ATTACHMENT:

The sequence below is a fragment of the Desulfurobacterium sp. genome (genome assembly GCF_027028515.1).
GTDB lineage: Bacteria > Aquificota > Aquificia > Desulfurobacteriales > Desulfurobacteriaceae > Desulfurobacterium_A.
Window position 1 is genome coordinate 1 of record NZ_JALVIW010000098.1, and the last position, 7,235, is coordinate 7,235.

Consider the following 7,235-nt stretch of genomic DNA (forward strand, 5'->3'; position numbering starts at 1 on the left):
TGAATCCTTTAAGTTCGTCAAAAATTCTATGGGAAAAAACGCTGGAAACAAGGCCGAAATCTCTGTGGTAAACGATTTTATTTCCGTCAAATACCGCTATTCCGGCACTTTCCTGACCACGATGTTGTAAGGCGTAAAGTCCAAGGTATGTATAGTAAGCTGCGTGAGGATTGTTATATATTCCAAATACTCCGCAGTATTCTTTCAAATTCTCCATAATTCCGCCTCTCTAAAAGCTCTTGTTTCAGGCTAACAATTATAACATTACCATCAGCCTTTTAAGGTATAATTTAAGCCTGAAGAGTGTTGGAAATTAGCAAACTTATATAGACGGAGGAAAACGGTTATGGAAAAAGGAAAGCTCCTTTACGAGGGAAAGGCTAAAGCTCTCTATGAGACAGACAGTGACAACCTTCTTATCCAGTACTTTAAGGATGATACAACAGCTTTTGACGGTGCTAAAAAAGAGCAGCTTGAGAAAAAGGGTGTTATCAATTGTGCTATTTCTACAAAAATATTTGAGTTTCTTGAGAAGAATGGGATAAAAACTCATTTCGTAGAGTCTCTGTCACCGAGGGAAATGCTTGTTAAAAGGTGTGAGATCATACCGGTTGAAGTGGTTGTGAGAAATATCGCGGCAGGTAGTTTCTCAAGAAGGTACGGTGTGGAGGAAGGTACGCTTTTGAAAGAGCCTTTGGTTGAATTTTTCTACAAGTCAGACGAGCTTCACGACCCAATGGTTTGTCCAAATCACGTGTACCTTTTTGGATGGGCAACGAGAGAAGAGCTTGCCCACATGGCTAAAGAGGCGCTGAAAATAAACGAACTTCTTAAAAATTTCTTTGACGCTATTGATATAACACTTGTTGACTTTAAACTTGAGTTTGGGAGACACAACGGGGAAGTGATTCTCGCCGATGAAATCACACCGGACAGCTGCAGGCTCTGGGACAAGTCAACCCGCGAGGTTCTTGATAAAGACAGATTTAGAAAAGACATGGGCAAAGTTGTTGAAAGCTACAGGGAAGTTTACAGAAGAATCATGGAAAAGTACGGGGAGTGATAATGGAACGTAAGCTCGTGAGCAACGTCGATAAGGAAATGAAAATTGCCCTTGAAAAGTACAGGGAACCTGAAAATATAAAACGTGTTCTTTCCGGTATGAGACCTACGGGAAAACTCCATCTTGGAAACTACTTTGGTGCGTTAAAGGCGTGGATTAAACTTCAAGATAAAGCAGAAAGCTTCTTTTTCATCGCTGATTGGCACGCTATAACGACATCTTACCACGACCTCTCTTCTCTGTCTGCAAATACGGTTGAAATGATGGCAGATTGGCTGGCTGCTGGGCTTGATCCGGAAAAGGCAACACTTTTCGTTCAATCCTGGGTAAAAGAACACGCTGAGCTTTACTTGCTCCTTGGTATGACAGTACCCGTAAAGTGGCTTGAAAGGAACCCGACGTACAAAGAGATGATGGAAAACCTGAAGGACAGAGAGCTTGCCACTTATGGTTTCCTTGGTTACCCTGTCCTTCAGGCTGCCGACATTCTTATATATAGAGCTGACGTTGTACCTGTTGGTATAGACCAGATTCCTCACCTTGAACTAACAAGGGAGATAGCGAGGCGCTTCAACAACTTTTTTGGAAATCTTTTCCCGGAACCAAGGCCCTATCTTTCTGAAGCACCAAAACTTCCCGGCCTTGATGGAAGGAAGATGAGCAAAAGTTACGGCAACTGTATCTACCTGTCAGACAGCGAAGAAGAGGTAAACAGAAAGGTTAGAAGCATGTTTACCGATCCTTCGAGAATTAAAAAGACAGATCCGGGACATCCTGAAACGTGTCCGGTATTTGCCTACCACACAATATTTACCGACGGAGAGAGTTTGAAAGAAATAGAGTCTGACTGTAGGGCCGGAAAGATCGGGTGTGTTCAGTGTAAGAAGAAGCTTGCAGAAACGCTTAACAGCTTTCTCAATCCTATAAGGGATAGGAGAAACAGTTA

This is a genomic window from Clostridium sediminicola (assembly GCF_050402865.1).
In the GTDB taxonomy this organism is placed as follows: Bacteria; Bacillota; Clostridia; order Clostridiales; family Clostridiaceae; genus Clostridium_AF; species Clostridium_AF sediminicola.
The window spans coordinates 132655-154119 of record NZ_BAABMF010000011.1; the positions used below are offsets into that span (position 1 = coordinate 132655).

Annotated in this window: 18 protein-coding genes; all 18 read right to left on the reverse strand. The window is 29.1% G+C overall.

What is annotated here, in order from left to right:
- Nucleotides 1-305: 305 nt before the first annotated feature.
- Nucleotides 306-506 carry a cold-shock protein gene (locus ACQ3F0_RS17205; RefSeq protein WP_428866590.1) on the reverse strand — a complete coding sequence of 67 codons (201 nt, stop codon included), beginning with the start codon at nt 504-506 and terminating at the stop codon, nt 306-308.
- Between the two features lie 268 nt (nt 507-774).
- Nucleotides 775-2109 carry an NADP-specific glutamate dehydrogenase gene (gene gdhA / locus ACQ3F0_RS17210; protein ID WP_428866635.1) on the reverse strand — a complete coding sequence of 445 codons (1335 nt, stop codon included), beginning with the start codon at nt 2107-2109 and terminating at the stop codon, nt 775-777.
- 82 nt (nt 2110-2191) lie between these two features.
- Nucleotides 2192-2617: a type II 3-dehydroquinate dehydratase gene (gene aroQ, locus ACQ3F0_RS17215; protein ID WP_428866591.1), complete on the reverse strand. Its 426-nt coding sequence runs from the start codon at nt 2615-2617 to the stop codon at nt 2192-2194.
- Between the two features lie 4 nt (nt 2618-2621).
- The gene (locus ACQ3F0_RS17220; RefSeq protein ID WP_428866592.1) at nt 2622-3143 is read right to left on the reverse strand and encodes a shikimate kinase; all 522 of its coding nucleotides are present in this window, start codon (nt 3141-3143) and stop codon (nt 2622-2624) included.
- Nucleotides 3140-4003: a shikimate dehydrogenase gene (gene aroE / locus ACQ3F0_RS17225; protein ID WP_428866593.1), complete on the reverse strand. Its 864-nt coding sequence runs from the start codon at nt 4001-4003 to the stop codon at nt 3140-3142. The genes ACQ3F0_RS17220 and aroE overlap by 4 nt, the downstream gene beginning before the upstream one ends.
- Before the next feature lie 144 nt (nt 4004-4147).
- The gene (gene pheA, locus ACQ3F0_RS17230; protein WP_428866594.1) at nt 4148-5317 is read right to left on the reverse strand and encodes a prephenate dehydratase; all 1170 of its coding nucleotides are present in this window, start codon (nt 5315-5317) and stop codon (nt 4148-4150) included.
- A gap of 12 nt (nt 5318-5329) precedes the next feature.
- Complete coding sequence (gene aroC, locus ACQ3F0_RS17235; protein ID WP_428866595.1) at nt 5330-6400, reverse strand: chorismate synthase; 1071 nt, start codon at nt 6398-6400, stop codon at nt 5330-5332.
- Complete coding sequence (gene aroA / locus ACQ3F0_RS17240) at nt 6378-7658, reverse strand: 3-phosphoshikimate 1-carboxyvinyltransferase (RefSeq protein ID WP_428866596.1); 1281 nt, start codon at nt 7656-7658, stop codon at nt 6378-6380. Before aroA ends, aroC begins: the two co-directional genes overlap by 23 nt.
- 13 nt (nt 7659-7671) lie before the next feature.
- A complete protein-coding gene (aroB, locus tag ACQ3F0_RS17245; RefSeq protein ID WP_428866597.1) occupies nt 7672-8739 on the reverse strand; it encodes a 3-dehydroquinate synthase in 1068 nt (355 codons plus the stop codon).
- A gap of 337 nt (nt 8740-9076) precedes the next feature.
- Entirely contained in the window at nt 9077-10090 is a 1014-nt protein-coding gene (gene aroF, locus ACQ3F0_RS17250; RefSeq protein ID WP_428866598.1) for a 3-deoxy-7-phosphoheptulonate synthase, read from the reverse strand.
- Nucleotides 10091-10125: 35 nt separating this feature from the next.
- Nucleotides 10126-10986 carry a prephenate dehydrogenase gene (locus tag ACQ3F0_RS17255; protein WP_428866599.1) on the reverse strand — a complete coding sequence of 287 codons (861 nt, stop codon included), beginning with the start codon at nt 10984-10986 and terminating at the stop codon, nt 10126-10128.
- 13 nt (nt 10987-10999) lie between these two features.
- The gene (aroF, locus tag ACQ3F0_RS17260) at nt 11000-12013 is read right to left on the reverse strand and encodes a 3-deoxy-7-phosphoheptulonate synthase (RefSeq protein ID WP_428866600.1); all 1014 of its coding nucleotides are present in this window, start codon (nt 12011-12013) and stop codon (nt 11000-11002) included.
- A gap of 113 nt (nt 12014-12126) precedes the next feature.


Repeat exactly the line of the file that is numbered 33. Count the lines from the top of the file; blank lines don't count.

- A gap of 113 nt (nt 12014-12126) precedes the next feature.